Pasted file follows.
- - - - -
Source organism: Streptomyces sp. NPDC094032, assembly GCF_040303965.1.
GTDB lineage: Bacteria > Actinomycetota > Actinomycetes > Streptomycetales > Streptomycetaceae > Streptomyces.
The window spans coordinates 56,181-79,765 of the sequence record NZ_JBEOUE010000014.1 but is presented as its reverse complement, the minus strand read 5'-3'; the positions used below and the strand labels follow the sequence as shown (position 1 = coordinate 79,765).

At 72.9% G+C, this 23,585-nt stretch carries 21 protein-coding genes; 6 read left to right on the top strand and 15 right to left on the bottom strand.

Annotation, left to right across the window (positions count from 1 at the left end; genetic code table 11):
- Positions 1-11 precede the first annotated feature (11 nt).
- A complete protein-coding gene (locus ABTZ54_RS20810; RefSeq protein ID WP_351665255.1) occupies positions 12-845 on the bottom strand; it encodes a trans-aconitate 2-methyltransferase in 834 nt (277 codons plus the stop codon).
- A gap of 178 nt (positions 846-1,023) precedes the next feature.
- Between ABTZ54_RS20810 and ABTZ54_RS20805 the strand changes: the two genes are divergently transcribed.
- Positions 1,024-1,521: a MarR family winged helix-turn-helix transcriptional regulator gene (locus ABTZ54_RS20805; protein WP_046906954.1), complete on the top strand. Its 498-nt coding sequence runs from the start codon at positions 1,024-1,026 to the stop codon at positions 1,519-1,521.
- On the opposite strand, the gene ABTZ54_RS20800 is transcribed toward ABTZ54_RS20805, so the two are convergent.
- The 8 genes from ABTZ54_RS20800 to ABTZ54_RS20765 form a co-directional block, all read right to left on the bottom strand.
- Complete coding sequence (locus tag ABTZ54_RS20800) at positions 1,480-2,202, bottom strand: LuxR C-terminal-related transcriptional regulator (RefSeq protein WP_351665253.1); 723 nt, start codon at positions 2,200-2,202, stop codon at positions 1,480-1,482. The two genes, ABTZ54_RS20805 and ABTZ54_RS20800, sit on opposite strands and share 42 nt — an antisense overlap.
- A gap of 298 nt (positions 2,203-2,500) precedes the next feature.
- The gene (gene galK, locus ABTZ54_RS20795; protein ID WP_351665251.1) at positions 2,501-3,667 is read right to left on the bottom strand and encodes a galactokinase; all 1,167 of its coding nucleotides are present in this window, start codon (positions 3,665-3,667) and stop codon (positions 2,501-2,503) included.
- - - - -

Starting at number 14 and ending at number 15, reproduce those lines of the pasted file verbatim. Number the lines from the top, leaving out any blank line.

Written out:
- A gap of 298 nt (positions 2,203-2,500) precedes the next feature.
- The gene (gene galK, locus ABTZ54_RS20795; protein ID WP_351665251.1) at positions 2,501-3,667 is read right to left on the bottom strand and encodes a galactokinase; all 1,167 of its coding nucleotides are present in this window, start codon (positions 3,665-3,667) and stop codon (positions 2,501-2,503) included.